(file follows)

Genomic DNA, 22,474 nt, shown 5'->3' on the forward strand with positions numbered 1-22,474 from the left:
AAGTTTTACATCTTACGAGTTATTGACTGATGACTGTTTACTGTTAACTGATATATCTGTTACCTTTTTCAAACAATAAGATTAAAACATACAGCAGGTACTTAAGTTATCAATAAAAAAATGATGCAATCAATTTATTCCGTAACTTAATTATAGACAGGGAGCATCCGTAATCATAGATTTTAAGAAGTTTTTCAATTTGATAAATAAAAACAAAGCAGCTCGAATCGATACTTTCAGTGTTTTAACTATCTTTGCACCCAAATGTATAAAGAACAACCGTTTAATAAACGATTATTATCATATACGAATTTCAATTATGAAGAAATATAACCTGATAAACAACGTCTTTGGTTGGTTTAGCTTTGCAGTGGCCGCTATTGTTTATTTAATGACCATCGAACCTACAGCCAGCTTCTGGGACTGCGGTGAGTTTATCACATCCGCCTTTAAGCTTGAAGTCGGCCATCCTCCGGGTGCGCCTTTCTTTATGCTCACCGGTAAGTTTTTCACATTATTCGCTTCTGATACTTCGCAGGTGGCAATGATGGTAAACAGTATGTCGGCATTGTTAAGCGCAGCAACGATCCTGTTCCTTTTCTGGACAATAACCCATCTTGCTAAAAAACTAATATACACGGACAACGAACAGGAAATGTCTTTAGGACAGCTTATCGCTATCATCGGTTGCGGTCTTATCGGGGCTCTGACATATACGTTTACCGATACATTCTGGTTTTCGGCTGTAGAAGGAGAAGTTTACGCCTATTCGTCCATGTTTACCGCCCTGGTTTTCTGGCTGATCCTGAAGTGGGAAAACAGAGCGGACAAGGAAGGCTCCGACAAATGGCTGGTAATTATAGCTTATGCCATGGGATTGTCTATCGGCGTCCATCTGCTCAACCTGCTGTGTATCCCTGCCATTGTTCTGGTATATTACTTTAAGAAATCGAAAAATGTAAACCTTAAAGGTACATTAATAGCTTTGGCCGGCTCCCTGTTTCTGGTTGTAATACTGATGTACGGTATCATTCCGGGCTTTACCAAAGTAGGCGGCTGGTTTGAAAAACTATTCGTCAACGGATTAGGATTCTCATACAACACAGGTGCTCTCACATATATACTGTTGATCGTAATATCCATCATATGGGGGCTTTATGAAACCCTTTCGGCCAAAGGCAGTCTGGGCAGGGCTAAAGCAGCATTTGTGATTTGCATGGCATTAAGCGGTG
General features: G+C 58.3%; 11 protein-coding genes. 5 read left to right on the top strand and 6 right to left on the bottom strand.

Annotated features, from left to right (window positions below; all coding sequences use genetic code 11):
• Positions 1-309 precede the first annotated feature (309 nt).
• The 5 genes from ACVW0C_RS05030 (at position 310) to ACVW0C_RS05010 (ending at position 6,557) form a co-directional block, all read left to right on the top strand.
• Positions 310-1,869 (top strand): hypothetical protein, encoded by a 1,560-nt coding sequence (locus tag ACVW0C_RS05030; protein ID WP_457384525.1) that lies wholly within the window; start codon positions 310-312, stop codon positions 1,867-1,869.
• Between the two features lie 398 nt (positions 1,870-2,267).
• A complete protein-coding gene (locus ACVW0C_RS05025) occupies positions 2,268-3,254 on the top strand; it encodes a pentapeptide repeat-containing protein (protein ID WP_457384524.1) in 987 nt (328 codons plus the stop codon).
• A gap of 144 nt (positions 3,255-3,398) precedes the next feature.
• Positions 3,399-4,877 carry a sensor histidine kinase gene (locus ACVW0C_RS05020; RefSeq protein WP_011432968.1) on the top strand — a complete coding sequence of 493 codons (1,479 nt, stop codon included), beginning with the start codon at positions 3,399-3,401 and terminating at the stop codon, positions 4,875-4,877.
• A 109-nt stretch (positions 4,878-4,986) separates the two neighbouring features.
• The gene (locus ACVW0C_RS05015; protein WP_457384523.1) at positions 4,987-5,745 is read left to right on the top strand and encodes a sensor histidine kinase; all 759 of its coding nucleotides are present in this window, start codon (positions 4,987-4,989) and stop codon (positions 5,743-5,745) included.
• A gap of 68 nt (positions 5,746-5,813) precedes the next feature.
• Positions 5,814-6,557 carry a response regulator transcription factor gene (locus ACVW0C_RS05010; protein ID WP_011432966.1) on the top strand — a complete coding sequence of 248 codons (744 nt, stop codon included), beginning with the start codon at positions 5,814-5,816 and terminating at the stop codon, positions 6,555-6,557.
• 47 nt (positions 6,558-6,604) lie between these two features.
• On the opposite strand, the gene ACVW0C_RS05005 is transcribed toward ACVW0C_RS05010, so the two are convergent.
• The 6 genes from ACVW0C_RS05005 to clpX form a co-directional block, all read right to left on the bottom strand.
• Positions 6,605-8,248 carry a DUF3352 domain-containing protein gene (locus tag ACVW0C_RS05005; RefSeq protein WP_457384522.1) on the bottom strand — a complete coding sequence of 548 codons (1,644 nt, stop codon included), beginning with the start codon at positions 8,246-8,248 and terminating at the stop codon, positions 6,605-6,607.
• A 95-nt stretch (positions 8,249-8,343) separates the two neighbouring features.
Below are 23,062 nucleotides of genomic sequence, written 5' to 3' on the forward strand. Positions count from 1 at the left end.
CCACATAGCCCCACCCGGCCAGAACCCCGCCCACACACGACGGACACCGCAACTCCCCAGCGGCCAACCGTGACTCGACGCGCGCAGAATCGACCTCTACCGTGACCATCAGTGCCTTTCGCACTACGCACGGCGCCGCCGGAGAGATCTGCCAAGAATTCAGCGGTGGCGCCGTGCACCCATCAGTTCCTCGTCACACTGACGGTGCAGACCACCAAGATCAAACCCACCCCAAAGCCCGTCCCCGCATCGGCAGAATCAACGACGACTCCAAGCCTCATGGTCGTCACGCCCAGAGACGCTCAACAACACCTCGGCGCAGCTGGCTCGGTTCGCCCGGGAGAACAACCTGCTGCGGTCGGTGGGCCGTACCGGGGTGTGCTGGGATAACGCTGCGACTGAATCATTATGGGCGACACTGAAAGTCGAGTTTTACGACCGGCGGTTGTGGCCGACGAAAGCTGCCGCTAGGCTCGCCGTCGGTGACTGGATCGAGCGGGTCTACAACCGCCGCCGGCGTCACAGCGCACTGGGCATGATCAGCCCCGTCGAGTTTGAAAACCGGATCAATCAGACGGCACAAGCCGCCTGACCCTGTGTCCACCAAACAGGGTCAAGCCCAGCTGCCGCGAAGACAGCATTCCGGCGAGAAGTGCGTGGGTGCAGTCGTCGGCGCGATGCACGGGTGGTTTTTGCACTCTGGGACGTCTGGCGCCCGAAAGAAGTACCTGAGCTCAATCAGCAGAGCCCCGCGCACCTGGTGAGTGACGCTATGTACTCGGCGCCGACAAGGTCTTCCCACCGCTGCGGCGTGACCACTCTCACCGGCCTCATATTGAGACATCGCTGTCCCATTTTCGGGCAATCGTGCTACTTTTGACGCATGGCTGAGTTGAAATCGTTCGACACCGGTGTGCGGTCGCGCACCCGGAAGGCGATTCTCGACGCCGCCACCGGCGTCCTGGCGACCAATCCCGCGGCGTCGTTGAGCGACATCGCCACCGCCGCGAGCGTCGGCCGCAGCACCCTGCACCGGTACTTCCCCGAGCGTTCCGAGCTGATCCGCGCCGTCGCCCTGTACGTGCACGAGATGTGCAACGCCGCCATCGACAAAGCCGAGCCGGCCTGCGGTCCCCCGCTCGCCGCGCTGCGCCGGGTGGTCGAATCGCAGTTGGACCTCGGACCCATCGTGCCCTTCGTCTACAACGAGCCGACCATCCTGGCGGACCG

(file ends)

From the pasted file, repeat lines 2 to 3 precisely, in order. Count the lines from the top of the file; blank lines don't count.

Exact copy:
AAGTTTTACATCTTACGAGTTATTGACTGATGACTGTTTACTGTTAACTGATATATCTGTTACCTTTTTCAAACAATAAGATTAAAACATACAGCAGGTACTTAAGTTATCAATAAAAAAATGATGCAATCAATTTATTCCGTAACTTAATTATAGACAGGGAGCATCCGTAATCATAGATTTTAAGAAGTTTTTCAATTTGATAAATAAAAACAAAGCAGCTCGAATCGATACTTTCAGTGTTTTAACTATCTTTGCACCCAAATGTATAAAGAACAACCGTTTAATAAACGATTATTATCATATACGAATTTCAATTATGAAGAAATATAACCTGATAAACAACGTCTTTGGTTGGTTTAGCTTTGCAGTGGCCGCTATTGTTTATTTAATGACCATCGAACCTACAGCCAGCTTCTGGGACTGCGGTGAGTTTATCACATCCGCCTTTAAGCTTGAAGTCGGCCATCCTCCGGGTGCGCCTTTCTTTATGCTCACCGGTAAGTTTTTCACATTATTCGCTTCTGATACTTCGCAGGTGGCAATGATGGTAAACAGTATGTCGGCATTGTTAAGCGCAGCAACGATCCTGTTCCTTTTCTGGACAATAACCCATCTTGCTAAAAAACTAATATACACGGACAACGAACAGGAAATGTCTTTAGGACAGCTTATCGCTATCATCGGTTGCGGTCTTATCGGGGCTCTGACATATACGTTTACCGATACATTCTGGTTTTCGGCTGTAGAAGGAGAAGTTTACGCCTATTCGTCCATGTTTACCGCCCTGGTTTTCTGGCTGATCCTGAAGTGGGAAAACAGAGCGGACAAGGAAGGCTCCGACAAATGGCTGGTAATTATAGCTTATGCCATGGGATTGTCTATCGGCGTCCATCTGCTCAACCTGCTGTGTATCCCTGCCATTGTTCTGGTATATTACTTTAAGAAATCGAAAAATGTAAACCTTAAAGGTACATTAATAGCTTTGGCCGGCTCCCTGTTTCTGGTTGTAATACTGATGTACGGTATCATTCCGGGCTTTACCAAAGTAGGCGGCTGGTTTGAAAAACTATTCGTCAACGGATTAGGATTCTCATACAACACAGGTGCTCTCACATATATACTGTTGATCGTAATATCCATCATATGGGGGCTTTATGAAACCCTTTCGGCCAAAGGCAGTCTGGGCAGGGCTAAAGCAGCATTTGTGATTTGCATGGCATTAAGCGGTG
General features: G+C 58.3%; 11 protein-coding genes. 5 read left to right on the top strand and 6 right to left on the bottom strand.